The Student Life Working Group is considering the student experience beyond the classroom, including life in our residence halls, student organizations, New Student Orientation and the general climate of the campus.  It has taken some quick action steps, including the launch of a series of collaborative luncheons that bring together student leaders from all corners of the campus.  The Working Group is pursuing several strategies to strengthen our campus community, including a new intergroup dialogue initiative, changes to student leadership education, and new programs and approaches in the residence halls.  It is also crafting a narrative that will frame our goals for “community in diversity,” as our Catholic and Jesuit mission calls us to do.  The Student Life Working Group will continue meeting through the early part of the Spring semester, and will submit final recommendations in April 2010.  It still welcomes new students to join the conversation in its Working Group and two subcommittees – on Institutional Change and Student Organizations and Programs.  If you are interested in participating, please feel free to email diversityinitiative@georgetown.edu.

3. Academic Working Group

The Diversity in Academics Working Group is considering how diversity fits into Georgetown’s curriculum, including the nature of programs and courses as well as pedagogy.  It has learned about prior efforts to expand academic attention to diversity, discussed relevant issues (e.g. curriculum overall and in specific areas, diversity in the faculty), and reviewed programs and syllabi at other institutions.  A series of departmental conversations has been initiated, stimulating two-way learning about how different departments address diversity through their course offerings or pedagogy.  Proposals for programs in African-American, Latino/a, and Asian-American studies are being reviewed, feeding into ongoing discussions about existing and potential course offerings.  All departments and programs were asked to share existing syllabi that their members thought could relate to diversity, and this material will be reviewed and analyzed to help develop an understanding of parameters for a possible requirement.  The Working Group hopes to conclude its work in late February 2010.  Its members welcome input to their deliberations.  Please feel free to contact them via email at diversityinitiative@georgetown.edu.

Thank you for your contribution to this major initiative.  Working together, we can create a community that maximizes the blessings of diversity.

James O’Donnell

Rosemary Kilkenny
Vice President for Institutional Diversity and Equity

Photo by Helen Burton

8 Comments on “Draft of Diversity Working Group’s admissions and recruitment suggestions unveiled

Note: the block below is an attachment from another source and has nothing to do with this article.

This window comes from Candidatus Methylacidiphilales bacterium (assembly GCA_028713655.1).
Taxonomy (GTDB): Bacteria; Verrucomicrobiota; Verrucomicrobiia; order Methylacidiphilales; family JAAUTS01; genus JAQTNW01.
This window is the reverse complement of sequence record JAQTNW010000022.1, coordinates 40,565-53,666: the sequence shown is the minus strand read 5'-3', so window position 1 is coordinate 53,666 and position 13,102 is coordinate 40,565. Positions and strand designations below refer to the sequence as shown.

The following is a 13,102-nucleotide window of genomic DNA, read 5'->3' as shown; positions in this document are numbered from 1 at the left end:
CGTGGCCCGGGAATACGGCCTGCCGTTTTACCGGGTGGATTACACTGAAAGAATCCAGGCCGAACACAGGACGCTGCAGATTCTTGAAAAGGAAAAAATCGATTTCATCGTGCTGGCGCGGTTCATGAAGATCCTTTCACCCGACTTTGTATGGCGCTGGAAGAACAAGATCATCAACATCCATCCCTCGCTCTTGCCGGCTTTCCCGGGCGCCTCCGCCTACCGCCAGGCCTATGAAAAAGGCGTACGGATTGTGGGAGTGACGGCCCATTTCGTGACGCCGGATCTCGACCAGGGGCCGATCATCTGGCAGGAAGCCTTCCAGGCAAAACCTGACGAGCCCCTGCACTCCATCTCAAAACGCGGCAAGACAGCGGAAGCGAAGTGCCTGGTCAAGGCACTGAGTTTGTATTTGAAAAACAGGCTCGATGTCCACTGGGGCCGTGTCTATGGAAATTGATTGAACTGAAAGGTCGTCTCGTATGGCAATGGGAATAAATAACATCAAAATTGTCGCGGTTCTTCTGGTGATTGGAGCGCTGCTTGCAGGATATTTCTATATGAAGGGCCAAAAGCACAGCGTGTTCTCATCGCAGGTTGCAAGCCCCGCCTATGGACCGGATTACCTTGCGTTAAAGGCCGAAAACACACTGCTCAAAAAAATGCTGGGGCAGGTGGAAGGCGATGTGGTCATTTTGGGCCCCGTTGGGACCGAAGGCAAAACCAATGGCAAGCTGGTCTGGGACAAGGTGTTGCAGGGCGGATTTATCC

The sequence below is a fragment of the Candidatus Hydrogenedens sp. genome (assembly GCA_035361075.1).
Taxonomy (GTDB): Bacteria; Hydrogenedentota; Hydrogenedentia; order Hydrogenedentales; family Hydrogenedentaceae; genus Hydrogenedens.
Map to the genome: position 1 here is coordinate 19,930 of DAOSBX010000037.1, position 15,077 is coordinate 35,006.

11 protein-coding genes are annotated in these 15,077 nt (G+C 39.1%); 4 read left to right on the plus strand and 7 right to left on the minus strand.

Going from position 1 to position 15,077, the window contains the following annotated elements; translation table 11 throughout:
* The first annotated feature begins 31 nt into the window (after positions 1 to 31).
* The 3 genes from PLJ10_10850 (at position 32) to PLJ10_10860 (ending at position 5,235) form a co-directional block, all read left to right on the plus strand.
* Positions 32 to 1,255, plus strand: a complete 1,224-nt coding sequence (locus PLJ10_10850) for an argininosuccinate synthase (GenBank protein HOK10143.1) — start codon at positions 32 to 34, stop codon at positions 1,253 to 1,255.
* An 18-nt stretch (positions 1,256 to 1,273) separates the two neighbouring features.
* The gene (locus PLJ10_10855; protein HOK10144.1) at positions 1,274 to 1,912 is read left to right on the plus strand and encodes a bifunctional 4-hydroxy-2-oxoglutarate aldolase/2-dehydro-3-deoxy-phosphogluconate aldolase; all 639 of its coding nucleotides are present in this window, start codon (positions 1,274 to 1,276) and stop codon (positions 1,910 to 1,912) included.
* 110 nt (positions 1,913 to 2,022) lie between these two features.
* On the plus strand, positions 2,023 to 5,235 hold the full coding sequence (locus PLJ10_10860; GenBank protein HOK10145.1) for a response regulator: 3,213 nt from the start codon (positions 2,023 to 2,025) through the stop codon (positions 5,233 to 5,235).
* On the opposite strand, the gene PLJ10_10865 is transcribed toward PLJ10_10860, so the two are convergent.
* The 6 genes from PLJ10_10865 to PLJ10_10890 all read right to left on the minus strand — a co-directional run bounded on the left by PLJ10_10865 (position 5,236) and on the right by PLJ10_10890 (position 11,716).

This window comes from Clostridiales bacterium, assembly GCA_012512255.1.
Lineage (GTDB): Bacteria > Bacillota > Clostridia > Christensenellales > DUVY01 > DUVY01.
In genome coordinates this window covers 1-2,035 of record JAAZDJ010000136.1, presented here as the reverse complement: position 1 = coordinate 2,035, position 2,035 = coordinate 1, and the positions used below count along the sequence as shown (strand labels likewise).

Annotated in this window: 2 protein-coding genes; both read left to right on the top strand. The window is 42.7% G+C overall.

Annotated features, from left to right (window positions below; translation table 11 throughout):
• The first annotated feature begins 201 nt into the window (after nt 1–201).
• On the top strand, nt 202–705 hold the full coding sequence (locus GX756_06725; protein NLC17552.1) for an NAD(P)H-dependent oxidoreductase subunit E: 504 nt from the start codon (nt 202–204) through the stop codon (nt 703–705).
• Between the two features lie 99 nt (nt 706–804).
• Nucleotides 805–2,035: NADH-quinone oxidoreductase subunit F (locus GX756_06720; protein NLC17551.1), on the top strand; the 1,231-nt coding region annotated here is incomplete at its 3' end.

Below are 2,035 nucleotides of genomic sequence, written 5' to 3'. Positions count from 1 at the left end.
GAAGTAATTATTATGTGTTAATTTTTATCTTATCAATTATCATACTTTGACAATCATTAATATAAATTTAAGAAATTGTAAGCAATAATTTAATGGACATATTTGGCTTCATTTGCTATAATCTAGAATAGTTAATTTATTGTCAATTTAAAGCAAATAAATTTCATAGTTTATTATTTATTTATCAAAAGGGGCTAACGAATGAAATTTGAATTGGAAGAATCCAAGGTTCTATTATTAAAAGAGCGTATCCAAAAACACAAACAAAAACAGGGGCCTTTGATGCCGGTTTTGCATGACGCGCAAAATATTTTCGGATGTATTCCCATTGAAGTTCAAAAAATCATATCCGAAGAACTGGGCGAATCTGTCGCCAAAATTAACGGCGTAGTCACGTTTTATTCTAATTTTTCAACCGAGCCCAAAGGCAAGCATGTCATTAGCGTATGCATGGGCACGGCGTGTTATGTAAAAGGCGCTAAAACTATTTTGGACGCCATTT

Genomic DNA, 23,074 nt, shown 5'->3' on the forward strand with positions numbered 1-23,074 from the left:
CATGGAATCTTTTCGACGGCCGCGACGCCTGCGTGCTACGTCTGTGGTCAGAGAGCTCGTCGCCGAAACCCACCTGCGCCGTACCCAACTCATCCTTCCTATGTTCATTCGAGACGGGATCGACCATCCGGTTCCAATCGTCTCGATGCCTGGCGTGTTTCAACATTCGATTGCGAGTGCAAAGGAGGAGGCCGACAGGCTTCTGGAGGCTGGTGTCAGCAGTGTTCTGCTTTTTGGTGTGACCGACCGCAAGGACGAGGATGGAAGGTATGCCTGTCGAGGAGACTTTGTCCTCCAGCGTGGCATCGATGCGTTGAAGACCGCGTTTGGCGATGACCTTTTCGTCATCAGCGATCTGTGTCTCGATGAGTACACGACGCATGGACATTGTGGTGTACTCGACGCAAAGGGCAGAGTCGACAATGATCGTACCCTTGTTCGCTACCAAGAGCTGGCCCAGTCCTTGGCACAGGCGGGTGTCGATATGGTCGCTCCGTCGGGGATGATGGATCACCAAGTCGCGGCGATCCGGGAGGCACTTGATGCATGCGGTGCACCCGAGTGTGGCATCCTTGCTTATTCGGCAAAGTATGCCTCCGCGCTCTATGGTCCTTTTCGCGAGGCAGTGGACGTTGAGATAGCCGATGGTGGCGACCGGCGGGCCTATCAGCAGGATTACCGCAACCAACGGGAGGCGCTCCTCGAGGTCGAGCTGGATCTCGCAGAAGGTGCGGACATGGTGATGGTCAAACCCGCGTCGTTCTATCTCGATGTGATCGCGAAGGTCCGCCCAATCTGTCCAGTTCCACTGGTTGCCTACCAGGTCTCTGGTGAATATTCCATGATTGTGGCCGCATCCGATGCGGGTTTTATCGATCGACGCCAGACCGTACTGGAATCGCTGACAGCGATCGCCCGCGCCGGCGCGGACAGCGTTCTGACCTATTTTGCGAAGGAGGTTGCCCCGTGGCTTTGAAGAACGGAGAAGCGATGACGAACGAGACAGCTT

1. “Prominently advertising the 1,789 new, need-blind scholarships that Georgetown will be adding over the next five years to potential students. ”

    Need-blind scholarships? Really? They’ll be giving them to people whether they demonstrate financial need or not?

  2. “and recommends that fundraising for future financial aid have an emphasis on need-blind aid.” Really, the emphasis is on aid that will go to students regardless of their level of financial aid? Some on, guys, this completely changes the meaning of what is written.

  3. You’re right, I should have indicated that the scholarships are not need-blind, they are meant to encourage need-blind admissions.

  4. The need-blind admissions policy refers to the University’s review of an application without analyzing the financial need of the applicant. Basically, they are trying to give everyone a fair opportunity to get into Georgetown regardless of the applicants ability to pay. After acceptance the University will then meet demonstrated need, therefore giving us a need-blind” policy. Georgetown has had this policy since the 1970’s and it has helped make us into a nationally recognized institution.

  5. If black kids don’t want to be Blue & Gray tour guides, why are we going to force them? Should the admissions office go out and ask them one-by-one to please lead a tour? How about minority students take the initiative to make their presence felt in all aspects of campus life rather than hanging out in the Black House and BSA events, pretending that they’re not being a part of Blue & Gray (or any other group) is somehow that group’s fault.

  6. tim – that is an absurd generalization, i don’t really know what to tell you or how to understand how you understand that black people are blaming white people for black people being involved… it seems more like you are blaming black people for not being involved in a process that white people blame them for not being involved in. there are 10 times as many white people as black people at georgetown, you can’t expect black people do be in ten times as many places as their white peers.

    and how did this get to be about black people? blue and grey and gaap are both predominately white groups – black students arent the only people not represented in those groups… why are you singling out black people? i havent read the report but i seriously doubt/hope they didnt say they were going to force black people to stand alongside their white peers and say how great it is at georgetown for minorities… lol imagine that…

  7. Pingback: Vox Populi » At diversity open forum, new SCU Chair gets food for thought

  8. Pingback: Vox Populi » Provost O’Donnell on the progress of Georgetown’s diversity working groups